Packing and juggling, boxes, rides and beds, that’s what Monday was about. The first call I received Monday morning was asking if I could take an extra bag to Hilo. “I’ll pay,” my hula pal says, “I just need to get extra lei and a few more hula implements over there … (pause) … call you back, my neighbor says she is going.” No call back so I am guessing it got handled.
I don’t think I have ever seen a full budget for one halau traveling to Merrie Monarch, but you can tick off the items and get a round number. Airline tickets for the dancers, the kumu, the kokua (helpers), and accommodations for all. Even sleeping four to a room or “camping out” in a school gym, it costs plenty. Multiply all that several times over if the halau is coming from the mainland. An invitation to perform at the Merrie Monarch Festival is a coveted invitation that often requires several years of fund raising in advance.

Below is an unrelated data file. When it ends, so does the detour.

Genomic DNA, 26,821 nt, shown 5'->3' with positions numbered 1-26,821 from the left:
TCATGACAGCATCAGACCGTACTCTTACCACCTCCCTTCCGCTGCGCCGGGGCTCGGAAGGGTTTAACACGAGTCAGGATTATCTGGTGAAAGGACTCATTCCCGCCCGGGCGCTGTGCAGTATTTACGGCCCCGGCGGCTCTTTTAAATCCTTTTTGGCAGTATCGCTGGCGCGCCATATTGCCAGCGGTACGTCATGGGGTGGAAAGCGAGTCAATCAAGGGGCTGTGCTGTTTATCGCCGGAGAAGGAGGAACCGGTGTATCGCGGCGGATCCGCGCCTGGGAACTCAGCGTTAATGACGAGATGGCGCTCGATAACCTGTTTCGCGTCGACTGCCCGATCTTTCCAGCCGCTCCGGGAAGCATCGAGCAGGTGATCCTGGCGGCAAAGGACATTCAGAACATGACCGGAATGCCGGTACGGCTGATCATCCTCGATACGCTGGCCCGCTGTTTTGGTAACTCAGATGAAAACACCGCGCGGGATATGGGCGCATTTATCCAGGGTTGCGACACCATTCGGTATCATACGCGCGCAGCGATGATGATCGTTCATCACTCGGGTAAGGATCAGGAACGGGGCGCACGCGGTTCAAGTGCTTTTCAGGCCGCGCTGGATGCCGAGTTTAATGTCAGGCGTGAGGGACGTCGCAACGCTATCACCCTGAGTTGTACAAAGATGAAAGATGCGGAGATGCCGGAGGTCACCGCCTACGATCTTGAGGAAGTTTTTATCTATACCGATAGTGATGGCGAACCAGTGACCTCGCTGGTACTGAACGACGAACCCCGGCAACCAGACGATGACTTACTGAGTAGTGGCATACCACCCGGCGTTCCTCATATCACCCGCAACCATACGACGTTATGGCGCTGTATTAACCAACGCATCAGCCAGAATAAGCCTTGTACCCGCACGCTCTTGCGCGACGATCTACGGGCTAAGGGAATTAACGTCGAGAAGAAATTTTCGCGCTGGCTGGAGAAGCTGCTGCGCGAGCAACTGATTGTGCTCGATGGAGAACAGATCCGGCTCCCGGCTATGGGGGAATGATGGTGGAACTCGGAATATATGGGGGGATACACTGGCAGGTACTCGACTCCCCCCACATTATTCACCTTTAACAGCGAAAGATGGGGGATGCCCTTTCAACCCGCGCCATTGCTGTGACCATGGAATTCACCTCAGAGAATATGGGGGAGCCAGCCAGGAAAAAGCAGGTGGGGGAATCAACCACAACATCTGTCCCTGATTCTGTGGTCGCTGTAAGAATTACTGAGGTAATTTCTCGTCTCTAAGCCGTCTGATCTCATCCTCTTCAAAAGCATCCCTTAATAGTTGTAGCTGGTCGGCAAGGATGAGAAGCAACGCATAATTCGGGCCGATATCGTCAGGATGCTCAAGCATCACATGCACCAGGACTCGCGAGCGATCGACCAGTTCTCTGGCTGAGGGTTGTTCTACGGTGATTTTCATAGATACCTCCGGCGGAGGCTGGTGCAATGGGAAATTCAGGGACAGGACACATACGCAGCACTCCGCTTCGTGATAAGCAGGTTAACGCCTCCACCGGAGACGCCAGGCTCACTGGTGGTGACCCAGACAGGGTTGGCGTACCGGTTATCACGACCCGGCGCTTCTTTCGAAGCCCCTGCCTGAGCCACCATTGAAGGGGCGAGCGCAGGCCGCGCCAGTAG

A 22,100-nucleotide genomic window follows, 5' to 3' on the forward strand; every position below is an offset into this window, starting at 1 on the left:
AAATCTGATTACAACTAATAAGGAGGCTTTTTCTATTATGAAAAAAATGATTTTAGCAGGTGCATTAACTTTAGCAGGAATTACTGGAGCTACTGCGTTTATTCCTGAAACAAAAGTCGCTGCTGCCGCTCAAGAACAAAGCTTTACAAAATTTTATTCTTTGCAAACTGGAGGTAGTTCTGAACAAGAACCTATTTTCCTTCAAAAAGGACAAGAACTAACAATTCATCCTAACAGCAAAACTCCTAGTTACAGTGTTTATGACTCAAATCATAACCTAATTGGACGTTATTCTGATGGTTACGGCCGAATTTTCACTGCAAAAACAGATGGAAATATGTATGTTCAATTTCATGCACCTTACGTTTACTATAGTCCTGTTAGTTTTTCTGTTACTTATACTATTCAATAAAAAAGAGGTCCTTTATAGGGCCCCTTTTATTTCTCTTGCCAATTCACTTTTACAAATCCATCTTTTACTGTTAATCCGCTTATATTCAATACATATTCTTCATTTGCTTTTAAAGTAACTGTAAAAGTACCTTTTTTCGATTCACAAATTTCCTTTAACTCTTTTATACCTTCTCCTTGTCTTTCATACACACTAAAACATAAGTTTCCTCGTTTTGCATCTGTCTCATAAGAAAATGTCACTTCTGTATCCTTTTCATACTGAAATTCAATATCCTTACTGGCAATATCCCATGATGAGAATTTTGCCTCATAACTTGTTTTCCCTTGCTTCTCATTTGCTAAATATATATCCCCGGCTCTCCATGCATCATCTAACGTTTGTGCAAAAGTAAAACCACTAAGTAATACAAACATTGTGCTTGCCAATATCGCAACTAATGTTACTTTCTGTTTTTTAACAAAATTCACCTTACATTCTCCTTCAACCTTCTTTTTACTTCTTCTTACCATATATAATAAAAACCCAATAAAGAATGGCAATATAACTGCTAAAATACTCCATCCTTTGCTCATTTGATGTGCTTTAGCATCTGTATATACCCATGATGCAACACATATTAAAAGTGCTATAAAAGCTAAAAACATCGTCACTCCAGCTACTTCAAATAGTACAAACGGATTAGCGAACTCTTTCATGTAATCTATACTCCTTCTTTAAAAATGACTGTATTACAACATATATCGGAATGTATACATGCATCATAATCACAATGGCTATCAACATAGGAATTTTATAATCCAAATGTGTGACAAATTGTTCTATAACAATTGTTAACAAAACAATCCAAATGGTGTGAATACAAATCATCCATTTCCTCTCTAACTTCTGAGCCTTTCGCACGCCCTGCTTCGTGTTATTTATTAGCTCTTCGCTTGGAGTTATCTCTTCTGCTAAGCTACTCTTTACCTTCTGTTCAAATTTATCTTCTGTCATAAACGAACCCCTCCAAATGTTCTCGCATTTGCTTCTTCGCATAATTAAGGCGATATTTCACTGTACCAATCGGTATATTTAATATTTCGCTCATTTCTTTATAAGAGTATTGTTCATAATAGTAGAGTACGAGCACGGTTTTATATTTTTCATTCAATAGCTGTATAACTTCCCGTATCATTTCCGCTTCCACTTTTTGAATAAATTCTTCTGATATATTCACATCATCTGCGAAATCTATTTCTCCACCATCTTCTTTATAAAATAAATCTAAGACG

Once in Hilo, the halau budget must include the cost of vans or a bus to move the aforementioned hula army between the airport, the hotel and the stadium, not just for performances but also for the rehearsals.
Then there’s food for five days. Dancers can’t make a quick stop for drive-through or hang out in line to eat pancakes at Ken’s like those of us in the audience. A big budget item is the cost of costumes, lei and hula implements. Another line item is bringing in musicians for the Saturday auana performance. Even if they come for love of the halau, they have to sleep and eat and have a matching set of aloha shirts.
This year there are 28 halau listed in the official Merrie Monarch program book. After thinking through the list of budget items, next year, when a halau member says they are selling fundraiser lau lau, I promise I will double my order. You too?
Lynn Cook is a freelance arts and cultural writer who has studied hula for 25 years.